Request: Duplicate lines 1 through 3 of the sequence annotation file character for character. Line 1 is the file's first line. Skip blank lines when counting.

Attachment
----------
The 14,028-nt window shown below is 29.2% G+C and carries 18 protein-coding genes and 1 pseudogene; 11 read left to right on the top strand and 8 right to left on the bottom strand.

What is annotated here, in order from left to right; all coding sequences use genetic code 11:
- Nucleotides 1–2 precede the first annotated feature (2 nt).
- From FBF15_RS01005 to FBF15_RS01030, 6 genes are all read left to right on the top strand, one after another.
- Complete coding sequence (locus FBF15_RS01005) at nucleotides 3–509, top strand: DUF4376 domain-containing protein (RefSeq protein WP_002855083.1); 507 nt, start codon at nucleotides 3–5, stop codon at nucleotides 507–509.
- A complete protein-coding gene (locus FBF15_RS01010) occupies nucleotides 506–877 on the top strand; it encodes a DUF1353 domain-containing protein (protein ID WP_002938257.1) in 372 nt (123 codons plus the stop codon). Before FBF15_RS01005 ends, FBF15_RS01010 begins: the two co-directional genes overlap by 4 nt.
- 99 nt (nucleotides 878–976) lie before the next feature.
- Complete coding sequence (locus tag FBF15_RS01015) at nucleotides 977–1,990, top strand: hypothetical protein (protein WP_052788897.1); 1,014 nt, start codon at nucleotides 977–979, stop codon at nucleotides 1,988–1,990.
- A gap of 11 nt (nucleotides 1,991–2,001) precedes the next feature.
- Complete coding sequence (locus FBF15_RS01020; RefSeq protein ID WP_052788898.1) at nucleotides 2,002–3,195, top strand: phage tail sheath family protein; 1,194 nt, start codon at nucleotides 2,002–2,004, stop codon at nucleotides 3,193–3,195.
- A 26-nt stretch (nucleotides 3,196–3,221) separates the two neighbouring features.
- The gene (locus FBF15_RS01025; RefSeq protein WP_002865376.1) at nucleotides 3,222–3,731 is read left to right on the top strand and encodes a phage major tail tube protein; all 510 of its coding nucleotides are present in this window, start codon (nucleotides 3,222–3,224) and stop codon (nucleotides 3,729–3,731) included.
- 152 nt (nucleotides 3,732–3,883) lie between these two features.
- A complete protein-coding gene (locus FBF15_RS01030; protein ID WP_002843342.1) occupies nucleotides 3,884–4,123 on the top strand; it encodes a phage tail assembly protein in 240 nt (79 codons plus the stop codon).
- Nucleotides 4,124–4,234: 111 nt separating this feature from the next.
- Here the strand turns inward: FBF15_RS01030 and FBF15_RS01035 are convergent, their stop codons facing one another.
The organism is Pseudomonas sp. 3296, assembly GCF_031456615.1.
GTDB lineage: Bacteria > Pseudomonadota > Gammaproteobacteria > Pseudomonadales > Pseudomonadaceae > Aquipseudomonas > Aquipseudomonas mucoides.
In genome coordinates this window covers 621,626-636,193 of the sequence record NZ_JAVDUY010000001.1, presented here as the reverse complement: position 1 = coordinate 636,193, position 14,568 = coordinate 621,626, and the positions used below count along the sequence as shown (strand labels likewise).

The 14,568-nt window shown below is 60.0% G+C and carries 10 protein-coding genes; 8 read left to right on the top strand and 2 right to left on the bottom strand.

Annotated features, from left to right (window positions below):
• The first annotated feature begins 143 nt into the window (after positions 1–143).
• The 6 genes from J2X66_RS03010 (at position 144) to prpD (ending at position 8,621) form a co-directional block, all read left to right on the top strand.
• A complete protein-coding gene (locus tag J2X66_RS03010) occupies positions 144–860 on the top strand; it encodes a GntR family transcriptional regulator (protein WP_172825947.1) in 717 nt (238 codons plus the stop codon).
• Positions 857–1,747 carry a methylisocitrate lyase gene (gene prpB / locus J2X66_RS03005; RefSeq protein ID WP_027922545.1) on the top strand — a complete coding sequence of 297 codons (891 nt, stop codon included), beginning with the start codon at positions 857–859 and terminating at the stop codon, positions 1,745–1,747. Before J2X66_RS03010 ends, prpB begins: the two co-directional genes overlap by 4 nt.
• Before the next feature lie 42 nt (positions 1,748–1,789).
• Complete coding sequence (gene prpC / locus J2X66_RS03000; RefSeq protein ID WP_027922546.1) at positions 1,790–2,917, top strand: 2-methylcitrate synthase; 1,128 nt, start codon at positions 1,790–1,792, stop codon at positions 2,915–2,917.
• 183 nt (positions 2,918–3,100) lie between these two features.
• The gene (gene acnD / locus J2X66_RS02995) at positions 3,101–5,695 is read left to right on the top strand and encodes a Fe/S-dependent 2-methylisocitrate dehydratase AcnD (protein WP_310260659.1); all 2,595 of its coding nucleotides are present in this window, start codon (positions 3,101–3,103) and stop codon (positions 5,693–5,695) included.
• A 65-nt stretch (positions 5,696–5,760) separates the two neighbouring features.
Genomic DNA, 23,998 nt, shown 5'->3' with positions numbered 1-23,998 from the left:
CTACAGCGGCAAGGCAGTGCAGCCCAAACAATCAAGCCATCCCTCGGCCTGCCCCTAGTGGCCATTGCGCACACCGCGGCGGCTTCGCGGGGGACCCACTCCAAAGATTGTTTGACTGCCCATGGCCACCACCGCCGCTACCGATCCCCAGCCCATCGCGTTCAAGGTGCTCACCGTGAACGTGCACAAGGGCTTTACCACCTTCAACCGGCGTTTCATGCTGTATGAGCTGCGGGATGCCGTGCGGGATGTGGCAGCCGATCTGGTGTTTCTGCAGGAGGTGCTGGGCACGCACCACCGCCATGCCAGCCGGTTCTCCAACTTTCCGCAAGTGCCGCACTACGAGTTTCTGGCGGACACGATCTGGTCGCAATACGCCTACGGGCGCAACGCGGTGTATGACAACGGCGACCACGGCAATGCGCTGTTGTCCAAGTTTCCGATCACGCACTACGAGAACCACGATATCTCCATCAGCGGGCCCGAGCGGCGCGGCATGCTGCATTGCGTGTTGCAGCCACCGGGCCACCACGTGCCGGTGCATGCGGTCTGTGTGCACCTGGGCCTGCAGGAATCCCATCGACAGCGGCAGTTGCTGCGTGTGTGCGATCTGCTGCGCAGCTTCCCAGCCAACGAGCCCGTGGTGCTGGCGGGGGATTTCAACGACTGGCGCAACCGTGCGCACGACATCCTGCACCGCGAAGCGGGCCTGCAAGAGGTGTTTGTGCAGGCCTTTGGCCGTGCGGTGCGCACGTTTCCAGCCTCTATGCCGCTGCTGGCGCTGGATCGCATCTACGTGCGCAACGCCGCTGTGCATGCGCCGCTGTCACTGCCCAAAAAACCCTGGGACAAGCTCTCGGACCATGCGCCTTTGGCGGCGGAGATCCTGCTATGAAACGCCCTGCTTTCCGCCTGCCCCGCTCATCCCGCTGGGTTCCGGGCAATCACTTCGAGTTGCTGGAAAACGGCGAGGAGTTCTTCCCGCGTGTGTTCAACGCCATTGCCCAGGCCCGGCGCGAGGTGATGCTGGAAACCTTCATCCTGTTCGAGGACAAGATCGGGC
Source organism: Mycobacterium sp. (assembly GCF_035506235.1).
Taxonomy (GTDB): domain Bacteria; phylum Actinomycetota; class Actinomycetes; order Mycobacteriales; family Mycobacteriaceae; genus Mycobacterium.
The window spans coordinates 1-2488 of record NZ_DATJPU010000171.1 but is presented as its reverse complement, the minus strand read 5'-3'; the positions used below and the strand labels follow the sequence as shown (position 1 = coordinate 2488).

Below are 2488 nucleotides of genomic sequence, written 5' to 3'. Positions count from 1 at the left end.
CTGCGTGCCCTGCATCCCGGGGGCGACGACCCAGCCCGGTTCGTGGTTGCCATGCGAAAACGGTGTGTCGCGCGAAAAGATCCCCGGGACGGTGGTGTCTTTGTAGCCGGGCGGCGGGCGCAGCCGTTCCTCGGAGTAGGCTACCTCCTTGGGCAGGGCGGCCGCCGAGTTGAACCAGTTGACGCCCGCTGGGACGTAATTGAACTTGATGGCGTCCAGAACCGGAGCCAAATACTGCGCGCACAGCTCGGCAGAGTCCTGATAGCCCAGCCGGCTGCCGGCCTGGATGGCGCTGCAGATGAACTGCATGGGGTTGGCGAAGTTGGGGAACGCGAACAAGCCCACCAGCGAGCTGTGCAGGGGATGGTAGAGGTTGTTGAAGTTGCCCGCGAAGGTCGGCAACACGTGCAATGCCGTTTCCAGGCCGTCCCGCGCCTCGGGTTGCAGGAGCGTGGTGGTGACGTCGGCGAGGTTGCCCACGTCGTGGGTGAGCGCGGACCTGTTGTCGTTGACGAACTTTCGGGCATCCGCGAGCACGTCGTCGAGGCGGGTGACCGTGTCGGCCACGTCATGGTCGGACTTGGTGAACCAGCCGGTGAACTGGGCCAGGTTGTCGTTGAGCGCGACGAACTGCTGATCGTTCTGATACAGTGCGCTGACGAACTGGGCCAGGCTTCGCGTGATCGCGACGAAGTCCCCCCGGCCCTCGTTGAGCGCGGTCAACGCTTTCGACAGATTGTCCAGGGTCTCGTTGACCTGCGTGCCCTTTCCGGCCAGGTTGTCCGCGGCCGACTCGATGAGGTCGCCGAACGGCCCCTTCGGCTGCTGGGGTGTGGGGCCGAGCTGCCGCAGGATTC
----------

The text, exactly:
The 14,028-nt window shown below is 29.2% G+C and carries 18 protein-coding genes and 1 pseudogene; 11 read left to right on the top strand and 8 right to left on the bottom strand.

What is annotated here, in order from left to right; all coding sequences use genetic code 11:
- Nucleotides 1–2 precede the first annotated feature (2 nt).